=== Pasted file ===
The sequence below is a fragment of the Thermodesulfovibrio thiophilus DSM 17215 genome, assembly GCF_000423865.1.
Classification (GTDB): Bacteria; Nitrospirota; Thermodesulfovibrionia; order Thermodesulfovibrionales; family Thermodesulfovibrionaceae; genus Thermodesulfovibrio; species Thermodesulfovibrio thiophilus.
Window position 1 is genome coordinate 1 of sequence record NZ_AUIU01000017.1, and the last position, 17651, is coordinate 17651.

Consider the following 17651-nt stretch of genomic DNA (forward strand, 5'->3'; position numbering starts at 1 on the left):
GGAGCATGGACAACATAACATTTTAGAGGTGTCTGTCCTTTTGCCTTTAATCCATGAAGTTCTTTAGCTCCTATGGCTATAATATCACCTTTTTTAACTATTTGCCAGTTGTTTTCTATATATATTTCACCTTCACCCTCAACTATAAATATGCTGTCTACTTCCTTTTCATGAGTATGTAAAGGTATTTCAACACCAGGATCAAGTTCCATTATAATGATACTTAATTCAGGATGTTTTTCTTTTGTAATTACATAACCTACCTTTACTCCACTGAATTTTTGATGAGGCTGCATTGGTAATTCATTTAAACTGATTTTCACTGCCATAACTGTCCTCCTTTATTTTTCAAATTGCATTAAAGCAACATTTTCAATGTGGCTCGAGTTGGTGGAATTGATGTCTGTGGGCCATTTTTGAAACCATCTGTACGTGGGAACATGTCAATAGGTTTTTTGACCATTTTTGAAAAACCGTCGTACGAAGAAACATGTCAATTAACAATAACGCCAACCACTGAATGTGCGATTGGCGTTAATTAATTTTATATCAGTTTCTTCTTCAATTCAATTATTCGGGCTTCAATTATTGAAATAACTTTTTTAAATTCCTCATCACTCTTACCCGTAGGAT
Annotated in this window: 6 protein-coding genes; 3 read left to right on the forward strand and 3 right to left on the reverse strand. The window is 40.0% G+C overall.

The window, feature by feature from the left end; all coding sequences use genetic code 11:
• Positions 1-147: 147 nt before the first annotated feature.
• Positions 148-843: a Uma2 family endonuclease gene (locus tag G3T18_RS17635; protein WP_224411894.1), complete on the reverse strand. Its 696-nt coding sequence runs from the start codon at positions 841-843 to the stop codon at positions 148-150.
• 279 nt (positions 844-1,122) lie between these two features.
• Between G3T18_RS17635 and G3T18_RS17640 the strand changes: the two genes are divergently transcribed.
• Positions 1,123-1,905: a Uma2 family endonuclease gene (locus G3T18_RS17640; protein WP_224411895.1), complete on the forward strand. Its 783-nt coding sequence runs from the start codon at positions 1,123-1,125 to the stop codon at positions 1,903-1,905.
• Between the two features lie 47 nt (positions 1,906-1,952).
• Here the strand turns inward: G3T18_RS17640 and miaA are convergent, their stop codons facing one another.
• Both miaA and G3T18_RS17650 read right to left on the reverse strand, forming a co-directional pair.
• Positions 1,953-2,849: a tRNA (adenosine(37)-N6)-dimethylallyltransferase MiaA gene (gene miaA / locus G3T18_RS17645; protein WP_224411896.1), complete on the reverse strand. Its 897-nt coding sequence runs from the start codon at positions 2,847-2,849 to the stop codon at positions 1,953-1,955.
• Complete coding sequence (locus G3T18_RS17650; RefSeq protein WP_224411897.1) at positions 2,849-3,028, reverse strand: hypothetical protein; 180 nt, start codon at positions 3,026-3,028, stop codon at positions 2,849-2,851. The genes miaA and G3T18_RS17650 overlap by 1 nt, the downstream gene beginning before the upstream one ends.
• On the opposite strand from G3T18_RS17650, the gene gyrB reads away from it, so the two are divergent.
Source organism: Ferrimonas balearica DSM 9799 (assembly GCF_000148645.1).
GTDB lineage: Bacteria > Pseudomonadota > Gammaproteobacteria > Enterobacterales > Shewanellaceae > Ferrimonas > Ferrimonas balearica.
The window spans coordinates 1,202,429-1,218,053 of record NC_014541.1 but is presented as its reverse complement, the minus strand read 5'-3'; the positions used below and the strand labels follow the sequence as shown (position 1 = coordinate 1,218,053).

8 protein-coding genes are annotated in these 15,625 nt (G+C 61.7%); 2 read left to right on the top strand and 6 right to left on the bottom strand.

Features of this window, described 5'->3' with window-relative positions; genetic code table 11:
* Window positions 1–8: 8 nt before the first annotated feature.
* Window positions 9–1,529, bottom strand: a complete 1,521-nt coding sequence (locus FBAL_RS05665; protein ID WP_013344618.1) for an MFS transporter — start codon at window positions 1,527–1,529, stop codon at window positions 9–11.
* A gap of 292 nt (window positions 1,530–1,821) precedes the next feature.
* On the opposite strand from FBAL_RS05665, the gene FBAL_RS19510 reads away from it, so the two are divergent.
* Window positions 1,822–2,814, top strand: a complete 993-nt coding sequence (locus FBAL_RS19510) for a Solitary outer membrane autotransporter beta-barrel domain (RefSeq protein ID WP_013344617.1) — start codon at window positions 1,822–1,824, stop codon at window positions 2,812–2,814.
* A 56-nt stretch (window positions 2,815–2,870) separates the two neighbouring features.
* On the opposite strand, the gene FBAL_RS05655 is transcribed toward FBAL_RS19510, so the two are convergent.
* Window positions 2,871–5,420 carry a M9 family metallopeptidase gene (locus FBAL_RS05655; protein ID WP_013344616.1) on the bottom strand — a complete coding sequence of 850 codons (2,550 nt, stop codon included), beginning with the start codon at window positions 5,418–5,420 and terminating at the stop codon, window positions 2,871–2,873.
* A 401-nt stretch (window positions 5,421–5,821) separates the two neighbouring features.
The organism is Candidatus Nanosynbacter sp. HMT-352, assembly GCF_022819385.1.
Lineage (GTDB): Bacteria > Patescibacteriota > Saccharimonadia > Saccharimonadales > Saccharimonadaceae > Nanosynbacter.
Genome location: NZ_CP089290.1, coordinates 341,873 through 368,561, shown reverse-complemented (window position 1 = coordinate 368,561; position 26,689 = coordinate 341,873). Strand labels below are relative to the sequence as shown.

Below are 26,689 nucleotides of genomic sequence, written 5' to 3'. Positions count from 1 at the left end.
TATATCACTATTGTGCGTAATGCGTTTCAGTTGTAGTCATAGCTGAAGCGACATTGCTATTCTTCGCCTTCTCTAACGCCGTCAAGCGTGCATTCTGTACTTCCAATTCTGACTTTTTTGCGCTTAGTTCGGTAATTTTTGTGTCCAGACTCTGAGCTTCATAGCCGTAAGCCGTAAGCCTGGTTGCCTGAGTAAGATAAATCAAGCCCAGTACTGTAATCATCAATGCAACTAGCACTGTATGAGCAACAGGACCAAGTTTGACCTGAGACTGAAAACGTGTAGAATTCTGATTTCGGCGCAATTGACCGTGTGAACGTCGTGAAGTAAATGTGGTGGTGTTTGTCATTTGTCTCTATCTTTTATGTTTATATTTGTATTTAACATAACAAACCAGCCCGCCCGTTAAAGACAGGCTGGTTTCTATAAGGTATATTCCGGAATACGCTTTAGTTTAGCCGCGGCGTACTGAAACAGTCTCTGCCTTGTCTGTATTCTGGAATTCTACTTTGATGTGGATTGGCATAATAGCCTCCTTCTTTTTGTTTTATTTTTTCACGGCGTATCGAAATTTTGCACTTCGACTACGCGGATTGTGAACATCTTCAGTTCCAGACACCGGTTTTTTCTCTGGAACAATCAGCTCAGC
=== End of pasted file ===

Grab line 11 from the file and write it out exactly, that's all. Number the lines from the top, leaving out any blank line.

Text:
• Between G3T18_RS17635 and G3T18_RS17640 the strand changes: the two genes are divergently transcribed.